• Grace says:

      Would we as parents ever, ever, ever dream of whitholding that kind of information from our own children? Something that important. I mean, man, think about it. I would never tell my children, oh by the way, for your whole life before you die, I’m not going to tell you proof positive if there is an afterlife or not, you’ll just have to wait and see. And you won’t know if you’re going to burn in hell forever or go to heaven forever.Oh wait, that’s the torah, koran, and bible. I guess that’s already being done to many of us as kids. Head games.That’s kind of immature of god to do that if you ask me. Just lay your damn cards on the table god dammit, quit screwing around and be honest for once in your miserable existence, god. Are you real or not? Is there an afterlife or not? Jesus Christ get over yourself ya nacissistic creep. (I’m flipping the bird toward the sky now.)It baffles me how faithheads can mentally live in that world. That’s mental torture.

  2. Brian Westley says:

    The principle of “relevant differences” validates the HR director’s actions.

    I have no problem with your hypothetical HR director.

    The analogy also applies to contending notions of God.

    I disagree.

    There is good reason to discount all unspecified notions (blank resumes), and once the specifications are stated the pool is finite–not infinite.

    I disagree again. I see NO reason to discount all unspecified notions, because in order to do that, you must assume (on no grounds whatsoever that I can see) that, somewhere in human history, at least one description of “god” is correct.

    In fact, in my estimation, if there IS a god of some sort, I think it is vastly more likely that no existing description of “god” is anything close to correct.

    However, I don’t think any sort of gods exist.

    That said, declaring the Wager invalid isn’t the same as demonstrating it invalid.

    You haven’t demonstrated that it’s valid, for that matter. Even if you think it IS valid, all you need is a religion with a worse hell and a better heaven compared to whichever religion you currently subscribe to, to jump ship. That isn’t valid decision-making, it’s just following whoever claims they have the biggest carrot and biggest stick.

    • Hi Brian,

      The reason to discount the unspecified notions is that you can’t choose what you don’t specify. Only a fool would invest money in a business that has no plan. That’s not saying that it must be one already specified, but the Wager is about God who would be concerned about people knowing Him. If a decision matters then it’s reasonable to expect that He would have already revealed Himself to someone in recorded history. Given that no existing description works for you, what attributes would you expect in God who truly exists?

      Actually, a good number of people accept some form of Pascal’s Wager intuitively–and that includes many atheists too. Some atheists attempt to ridicule believers as cowards compensating for fear of death by hoping in Heaven. Those atheists see that God offers something in the afterlife department that atheism does not.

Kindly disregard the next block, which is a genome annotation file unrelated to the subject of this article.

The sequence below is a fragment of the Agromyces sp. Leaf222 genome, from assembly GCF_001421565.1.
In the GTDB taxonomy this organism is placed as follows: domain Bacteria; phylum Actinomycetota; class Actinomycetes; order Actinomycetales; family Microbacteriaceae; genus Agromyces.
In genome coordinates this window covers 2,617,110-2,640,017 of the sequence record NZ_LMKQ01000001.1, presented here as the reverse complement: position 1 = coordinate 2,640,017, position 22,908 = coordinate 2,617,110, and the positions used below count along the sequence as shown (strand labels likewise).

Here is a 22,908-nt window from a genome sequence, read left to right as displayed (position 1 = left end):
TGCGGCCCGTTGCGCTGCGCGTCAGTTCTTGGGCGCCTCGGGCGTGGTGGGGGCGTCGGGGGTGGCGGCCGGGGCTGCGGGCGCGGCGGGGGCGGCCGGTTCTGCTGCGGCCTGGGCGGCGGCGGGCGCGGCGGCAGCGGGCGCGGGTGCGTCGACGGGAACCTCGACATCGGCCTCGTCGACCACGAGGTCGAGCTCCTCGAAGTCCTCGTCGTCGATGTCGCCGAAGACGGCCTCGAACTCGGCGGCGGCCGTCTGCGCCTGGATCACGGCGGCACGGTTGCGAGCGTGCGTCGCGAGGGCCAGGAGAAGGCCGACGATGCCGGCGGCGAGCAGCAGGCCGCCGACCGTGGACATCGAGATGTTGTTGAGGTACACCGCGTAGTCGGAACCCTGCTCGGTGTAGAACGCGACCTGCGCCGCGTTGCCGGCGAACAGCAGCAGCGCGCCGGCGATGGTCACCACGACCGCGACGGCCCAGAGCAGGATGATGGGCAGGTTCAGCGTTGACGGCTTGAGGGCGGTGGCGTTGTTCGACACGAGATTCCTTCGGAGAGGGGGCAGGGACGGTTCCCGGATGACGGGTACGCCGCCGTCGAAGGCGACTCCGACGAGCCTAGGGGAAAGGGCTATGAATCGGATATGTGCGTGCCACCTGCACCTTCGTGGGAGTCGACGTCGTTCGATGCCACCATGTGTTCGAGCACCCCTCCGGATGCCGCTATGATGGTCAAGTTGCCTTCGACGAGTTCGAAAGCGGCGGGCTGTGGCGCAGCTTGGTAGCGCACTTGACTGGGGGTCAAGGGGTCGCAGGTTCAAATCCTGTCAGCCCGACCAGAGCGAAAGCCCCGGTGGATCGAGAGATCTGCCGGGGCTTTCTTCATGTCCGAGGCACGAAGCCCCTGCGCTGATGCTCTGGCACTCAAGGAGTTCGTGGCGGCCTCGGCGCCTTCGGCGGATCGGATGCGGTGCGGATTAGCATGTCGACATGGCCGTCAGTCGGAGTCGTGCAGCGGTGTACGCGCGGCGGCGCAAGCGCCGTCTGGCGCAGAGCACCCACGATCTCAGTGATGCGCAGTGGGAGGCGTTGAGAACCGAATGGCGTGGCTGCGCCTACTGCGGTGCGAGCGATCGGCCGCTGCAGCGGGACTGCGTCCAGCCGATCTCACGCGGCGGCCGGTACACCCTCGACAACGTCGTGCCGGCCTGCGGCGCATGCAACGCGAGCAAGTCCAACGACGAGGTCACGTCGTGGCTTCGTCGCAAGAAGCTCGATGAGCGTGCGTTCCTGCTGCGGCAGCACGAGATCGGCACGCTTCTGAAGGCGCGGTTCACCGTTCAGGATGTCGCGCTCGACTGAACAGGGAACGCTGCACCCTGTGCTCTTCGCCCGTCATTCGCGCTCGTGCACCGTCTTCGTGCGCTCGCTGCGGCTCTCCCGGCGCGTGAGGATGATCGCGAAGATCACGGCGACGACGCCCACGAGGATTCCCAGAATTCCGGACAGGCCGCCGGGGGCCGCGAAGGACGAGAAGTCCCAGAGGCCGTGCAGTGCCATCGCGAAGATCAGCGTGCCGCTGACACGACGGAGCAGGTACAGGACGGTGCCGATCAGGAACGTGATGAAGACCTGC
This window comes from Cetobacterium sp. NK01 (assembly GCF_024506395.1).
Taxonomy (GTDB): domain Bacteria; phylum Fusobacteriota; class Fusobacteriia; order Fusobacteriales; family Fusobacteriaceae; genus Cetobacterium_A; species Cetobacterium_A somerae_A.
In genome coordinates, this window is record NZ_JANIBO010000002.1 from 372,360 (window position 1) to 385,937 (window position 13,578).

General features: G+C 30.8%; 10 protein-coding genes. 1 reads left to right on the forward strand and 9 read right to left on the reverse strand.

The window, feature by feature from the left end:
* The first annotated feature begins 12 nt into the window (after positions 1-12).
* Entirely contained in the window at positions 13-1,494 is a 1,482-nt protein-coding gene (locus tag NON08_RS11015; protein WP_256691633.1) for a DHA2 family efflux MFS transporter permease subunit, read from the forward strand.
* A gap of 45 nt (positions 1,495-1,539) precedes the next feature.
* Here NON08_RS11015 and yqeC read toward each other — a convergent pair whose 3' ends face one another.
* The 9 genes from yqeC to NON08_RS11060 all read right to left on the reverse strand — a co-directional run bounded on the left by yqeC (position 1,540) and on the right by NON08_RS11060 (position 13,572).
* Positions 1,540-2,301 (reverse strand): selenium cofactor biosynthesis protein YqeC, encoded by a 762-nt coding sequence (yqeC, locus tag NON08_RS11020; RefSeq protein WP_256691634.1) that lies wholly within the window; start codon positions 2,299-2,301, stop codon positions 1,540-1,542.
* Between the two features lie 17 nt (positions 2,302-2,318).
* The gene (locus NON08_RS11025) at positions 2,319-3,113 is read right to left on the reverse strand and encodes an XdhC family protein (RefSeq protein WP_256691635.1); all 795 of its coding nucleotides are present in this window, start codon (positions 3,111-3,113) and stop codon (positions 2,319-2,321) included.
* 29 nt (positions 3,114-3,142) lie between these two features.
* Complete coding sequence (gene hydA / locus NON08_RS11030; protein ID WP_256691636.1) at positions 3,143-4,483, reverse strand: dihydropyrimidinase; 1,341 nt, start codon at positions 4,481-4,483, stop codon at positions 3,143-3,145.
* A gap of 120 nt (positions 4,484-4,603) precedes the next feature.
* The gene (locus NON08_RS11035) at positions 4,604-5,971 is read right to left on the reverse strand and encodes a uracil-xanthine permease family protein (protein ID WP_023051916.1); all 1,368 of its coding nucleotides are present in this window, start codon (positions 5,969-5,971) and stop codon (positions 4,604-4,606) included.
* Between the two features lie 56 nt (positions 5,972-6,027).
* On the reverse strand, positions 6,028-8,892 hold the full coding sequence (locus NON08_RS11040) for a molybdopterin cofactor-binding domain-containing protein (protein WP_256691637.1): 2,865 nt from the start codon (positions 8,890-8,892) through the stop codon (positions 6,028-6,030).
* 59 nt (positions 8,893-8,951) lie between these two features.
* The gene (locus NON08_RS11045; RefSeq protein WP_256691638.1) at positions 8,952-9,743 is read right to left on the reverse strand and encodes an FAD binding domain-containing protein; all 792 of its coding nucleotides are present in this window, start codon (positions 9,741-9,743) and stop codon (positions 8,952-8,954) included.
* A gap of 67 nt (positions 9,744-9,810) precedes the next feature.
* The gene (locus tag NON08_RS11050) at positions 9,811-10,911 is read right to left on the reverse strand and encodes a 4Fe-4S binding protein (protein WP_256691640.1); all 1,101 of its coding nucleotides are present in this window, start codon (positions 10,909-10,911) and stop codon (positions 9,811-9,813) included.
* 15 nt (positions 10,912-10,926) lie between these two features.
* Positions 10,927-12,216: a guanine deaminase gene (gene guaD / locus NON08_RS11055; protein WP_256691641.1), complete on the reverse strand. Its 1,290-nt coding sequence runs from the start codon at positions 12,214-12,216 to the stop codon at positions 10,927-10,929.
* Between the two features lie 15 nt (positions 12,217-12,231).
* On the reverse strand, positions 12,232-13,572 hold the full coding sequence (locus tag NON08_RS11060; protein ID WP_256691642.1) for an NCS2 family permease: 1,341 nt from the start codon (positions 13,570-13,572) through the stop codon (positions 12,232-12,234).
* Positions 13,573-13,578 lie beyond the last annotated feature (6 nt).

If you’ve got something specific to add to my decision matrix that you think would appeal to me (a bigger carrot and stick) then please offer details. Let’s see what kind of ship you think is worth a jump, but it won’t be persuasive without genuine testimonials. It’s not enough to say my analysis is invalid. Can you show me a better decision concerning afterlife?

      Gary

    • Amonite says:

      The error in trying to “refute” Pascal’s wager ususlly comes from trying to refute the summaries of Pascal’s wager, such as

      “If you believe in God and turn out to be incorrect, you have lost nothing–but if you don’t believe in God and turn out to be incorrect, you will go to hell. Therefore it is foolish to be an atheist.”

      If Plato’s arguments were reduced to Twitter comments, similar errors might also be involved. Both Christians (for the reason of simplicity), and athiests (for reasons of bias) have made this error in reducing the long proof down to a short form which does not accurately encompass the flow of argument. The short form itself has merit, but if critiques are to be made against it, the supporting claims and proofs of the original must be examined.

      The argument was not made to convert an athiest to wager on God. It was made for an agnostic.

      It is important to remember this point. The skeptic of Pascal’s wager was as equally committed to -not- denying the existence of God as he was to accepting his existence. At one point, the skeptic calls out the Athiests for being as equally wrong as the Christians.

      Furthermore, the skeptic was not applying this indetermination to all gods/pantheon in general.

      His very first statement:

      “On the principles of reason, it appears that if there be a God, he must be totally incomprehensible; for, having neither parts nor limits, he can bear no relation to finite beings. We are therefore incapable for knowing what he is, or even whether he exists. And this being the case, who can undertake to even determine the question?”

      His later comments also support that this was his view – that any possible God would -have- to be infinite and divine, therefore finite man could not comprehend him.